I dismissed #1 (shakely) because it could've been just a figure of speech. Ie: when you do something very out of character and a family member asks "who are you?"
Then I dismissed #2 because it sounded like he just decapitated Goliath for a war prize (the wording is strange, so please correct me if I'm wrong).
I know there are other questions (like how many sons does Jesse have?), but I wanted to try and test my own critical thinking skills Tongue

Also, for your #6, the KJV adds "the brother of [Goliath]" to fix that issue. I didn't catch it, had to read an older version.
Reference.

Atir aissom atir imon
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03-03-2014, 07:59 AM (This post was last modified: 03-03-2014 08:21 AM by docskeptic.)
RE: DOC'S THEOPHOBIC SUNDAY SCHOOL
(02-03-2014 10:51 PM)Cardinal Smurf Wrote:  3. When Goliath was first struck by the stone on his forehead, he falls face froward, rather than backward, but that may be a minor point.

Doc

#3 Sounds like expected behavior to me. Insufficient kinetic energy in a small stone to knock back a large assailant charging toward the launcher.
[/quote]

Cardinal,
I agree. I guess I had that picture from my old Sunday School flannel-graph presentation in my mind. You know, the one where Goliath stands threatening David, who is whirling his sling around his head. I guess it would be more realistic to expect Goliath to be charging forward.

There is a secondary point though. In all contemporary depictions of Philistine armor, the helmet reaches low over the forehead, effectively shielding it from sling attack-see the Medinet Habu reliefs. This depicts defeated "Sea People" soldiers from ca. 1190 BCE, roughly 200 years prior to David wearing their characteristic helmets. Why would David aim for an armored point?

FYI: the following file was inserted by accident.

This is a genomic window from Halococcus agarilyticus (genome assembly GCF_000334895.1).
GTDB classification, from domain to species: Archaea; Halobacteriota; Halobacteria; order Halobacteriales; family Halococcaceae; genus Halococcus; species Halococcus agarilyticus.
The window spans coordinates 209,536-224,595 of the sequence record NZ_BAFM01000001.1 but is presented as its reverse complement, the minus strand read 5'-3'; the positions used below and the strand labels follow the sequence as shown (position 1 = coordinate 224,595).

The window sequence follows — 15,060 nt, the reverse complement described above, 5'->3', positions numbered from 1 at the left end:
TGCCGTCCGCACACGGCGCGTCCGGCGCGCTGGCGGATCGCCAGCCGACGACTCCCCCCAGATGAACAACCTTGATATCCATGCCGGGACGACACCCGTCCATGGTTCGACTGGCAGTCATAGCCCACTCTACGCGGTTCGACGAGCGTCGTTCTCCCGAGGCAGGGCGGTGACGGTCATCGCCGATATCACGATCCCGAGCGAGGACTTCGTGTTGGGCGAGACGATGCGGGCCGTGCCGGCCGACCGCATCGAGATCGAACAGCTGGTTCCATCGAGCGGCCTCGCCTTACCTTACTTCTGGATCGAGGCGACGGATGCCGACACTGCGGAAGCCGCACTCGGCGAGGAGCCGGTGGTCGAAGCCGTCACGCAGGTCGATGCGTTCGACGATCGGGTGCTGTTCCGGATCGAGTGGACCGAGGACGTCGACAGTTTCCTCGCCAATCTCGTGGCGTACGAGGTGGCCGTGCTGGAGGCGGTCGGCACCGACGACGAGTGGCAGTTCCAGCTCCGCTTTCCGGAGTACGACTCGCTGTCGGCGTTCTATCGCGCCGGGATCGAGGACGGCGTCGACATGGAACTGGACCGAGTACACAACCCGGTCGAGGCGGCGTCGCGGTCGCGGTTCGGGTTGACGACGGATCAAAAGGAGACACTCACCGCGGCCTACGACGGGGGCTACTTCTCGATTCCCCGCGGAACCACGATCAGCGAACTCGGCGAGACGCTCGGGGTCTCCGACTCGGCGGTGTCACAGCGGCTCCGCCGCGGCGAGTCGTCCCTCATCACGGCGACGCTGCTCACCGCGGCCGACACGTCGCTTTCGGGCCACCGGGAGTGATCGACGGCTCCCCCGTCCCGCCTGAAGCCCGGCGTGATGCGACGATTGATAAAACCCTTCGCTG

I suppose, though, that individual tastes in armor varied and Goliath may have had a helmet exposing his forehead. Also armor styles may have changed in 200 years.

To cut it short, I concede the point.

Doc
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03-03-2014, 04:23 PM
DOC'S THEOPHOBIC SUNDAY SCHOOL
(03-03-2014 07:59 AM)docskeptic Wrote:  Cardinal,
I agree. I guess I had that picture from my old Sunday School flannel-graph presentation in my mind. You know, the one where Goliath stands threatening David, who is whirling his sling around his head. I guess it would be more realistic to expect Goliath to be charging forward.

There is a secondary point though. In all contemporary depictions of Philistine armor, the helmet reaches low over the forehead, effectively shielding it from sling attack-see the Medinet Habu reliefs. This depicts defeated "Sea People" soldiers from ca. 1190 BCE, roughly 200 years prior to David wearing their characteristic helmets. Why would David aim for an armored point?

I suppose, though, that individual tastes in armor varied and Goliath may have had a helmet exposing his forehead. Also armor styles may have changed in 200 years.

To cut it short, I concede the point.

Doc

Perhaps it was a hot day?

He's not the Messiah. He's a very naughty boy! -Brian's mum
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11-03-2014, 11:58 AM (This post was last modified: 11-03-2014 12:06 PM by docskeptic.)
RE: DOC'S DIAPHORETIC SUNDAY SCHOOL (SWEATIN' TO THE OT)
So, here's something to consider:

In Lev. 16:7-10, it says, "(Aaron) is to take the two goats and present them before the Lord at the entrance to the tent of meeting. He is to cast lots for the two goats—one lot for the Lord and the other for the scapegoat. Aaron shall bring the goat whose lot falls to the Lord and sacrifice it for a sin offering. But the goat chosen by lot as the scapegoat shall be presented alive before the Lord to be used for making atonement by sending it into the wilderness as a scapegoat."

However, the word "scapegoat" is translated from the Hebrew "Azazel", a proper noun perhaps denoting a desert demon or spirit. 1 Enoch describes him as a fallen angel who corrupted the human race.

It sounds as if the Israelites were appeasing their tribal god YHWH and a desert demon. The translators of the Bible recognizing the plurality of deities cleverly changed "for Azazel" to "for the scapegoat". Others translate Azazel as "a strong, hard mountain."

Thoughts?

Doc
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11-03-2014, 12:03 PM
RE: DOC'S DIAPHORETIC SUNDAY SCHOOL (SWEATIN' TO THE OT)
(11-03-2014 11:58 AM)docskeptic Wrote:  So, here's something to consider: